Thursday, June 8, 2017

No pride, no prejudice: Effective Java

While reading programmers' blogs you can be exposed not only to shiny technical stuff, as well you can meet author's private opinion. It's positive, as human being we want to share our opinions with others. But some opinions seem weired - and only possibility is to get used to that. One blogger dissed proggrammers' meetups, other advocated abortion, another one prefered null checks over Optional, million others actively hate statically typed languages. Not mentioning Emacs fans...

Some time ago I read a blog post in which author rejected idea of reading "Effective Java". Blogger had explained that book must be clearly outdated as 2nd edition was released in 2008 and he is not going to loose time for reading things like string concatenation vs using StringBuilder.

Fortunately this classical book is easy to defend, even for not such-a-proficient-blogger like me.
Well recognized Java bestseller is not really about outdated micro-optimations on low layer (which btw may also be a good topic to know). It is not about what is different from C in Java.

This book introduces readers into variety of interesting topics.
After reading you will (not only) be more aware of why immutability is important in contemporary software, how to structure data better, or how to use compiler to ensure type safety to work for your benefit. It will encourage you to use language constructs that support safe coding (eg. using enums), name things correctly (like use static factory methods) and depict constructs that are problematic (eg. clone). And explain variance in generics... :D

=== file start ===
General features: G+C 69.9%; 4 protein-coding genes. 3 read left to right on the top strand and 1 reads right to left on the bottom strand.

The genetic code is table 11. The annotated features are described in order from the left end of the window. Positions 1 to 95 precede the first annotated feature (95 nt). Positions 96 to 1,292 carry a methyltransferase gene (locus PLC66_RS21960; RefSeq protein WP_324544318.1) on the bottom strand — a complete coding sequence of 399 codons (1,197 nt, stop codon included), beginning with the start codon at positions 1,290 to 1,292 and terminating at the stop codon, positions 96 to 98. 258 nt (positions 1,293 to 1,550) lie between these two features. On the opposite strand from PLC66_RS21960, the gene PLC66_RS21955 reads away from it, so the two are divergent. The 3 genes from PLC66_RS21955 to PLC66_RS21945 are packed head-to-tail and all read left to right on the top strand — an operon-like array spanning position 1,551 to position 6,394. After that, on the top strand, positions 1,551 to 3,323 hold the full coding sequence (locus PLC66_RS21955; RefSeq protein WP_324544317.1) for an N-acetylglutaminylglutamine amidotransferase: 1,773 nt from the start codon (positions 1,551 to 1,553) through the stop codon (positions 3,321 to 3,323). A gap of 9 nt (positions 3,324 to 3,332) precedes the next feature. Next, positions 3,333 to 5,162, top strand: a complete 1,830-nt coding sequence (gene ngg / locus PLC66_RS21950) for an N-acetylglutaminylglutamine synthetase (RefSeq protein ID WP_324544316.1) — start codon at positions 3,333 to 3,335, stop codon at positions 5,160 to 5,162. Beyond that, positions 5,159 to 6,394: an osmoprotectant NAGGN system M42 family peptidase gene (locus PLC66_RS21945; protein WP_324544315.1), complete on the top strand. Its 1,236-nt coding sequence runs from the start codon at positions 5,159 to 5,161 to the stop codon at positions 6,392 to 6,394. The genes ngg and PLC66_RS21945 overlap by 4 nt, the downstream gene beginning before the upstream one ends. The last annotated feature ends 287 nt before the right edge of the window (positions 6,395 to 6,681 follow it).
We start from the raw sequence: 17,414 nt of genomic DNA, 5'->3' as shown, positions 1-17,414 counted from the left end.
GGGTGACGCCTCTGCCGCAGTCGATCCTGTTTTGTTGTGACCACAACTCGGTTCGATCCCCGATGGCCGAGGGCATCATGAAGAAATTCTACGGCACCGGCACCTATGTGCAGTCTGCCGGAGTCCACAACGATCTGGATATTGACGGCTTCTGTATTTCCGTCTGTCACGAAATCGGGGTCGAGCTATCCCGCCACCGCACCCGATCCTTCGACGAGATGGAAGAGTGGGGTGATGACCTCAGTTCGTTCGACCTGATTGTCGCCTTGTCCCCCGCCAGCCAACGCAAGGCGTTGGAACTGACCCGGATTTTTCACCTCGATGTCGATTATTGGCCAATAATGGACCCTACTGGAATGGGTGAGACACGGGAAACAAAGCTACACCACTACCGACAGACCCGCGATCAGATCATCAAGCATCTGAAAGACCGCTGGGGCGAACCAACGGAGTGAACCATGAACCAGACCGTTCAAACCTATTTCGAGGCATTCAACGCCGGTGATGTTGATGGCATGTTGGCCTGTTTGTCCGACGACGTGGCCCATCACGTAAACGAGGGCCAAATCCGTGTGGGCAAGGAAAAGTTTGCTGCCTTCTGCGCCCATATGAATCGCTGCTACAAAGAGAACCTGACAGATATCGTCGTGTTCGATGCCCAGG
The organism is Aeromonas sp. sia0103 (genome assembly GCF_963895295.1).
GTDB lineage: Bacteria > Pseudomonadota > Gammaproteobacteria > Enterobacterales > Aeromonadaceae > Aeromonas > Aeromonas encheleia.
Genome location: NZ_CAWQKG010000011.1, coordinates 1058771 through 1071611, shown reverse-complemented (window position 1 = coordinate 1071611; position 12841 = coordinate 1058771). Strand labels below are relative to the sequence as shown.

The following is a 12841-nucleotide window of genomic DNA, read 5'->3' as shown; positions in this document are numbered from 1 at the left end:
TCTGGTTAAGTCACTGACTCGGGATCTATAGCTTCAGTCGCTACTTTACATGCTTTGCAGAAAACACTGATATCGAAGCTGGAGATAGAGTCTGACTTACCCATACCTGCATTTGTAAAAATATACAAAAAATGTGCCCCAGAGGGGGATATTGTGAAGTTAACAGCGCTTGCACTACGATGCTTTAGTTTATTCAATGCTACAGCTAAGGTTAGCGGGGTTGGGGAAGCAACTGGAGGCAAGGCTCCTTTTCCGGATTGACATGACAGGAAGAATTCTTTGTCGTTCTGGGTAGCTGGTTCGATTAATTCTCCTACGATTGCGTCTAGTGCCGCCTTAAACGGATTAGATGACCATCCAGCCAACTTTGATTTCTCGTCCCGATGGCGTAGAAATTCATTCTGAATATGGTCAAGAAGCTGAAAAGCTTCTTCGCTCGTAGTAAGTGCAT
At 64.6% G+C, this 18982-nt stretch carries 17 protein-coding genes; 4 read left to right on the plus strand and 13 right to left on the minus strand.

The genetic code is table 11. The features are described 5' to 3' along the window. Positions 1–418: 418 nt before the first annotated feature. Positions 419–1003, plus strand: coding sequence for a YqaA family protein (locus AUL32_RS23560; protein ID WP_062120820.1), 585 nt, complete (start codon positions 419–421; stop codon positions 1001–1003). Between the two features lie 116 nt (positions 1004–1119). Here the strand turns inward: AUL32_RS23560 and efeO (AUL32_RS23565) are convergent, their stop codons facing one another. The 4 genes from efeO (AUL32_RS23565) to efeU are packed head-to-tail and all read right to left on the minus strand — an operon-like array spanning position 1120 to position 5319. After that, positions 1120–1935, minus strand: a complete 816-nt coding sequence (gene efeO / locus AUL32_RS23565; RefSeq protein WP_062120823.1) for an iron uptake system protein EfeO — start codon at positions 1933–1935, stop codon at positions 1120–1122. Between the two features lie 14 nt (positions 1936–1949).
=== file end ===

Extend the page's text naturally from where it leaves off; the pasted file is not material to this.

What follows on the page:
My personal observation is that Bloch's book was for some Java guys a first step into typed functional programming with Scala or even Haskell. I have seen lot of smart who followed this path. They could of course years ago assume that their knowledge of Java and enterprise technologies was good enough and they do not need to read one more book on `efficiency`.
I think that they had a very good and respectable attitude to their own knowledge.
Be like them. Do not believe you already know everything, rather as a software engineer you must be open to learn, read and try new things out. And sometimes read 10 years (or even more) old books.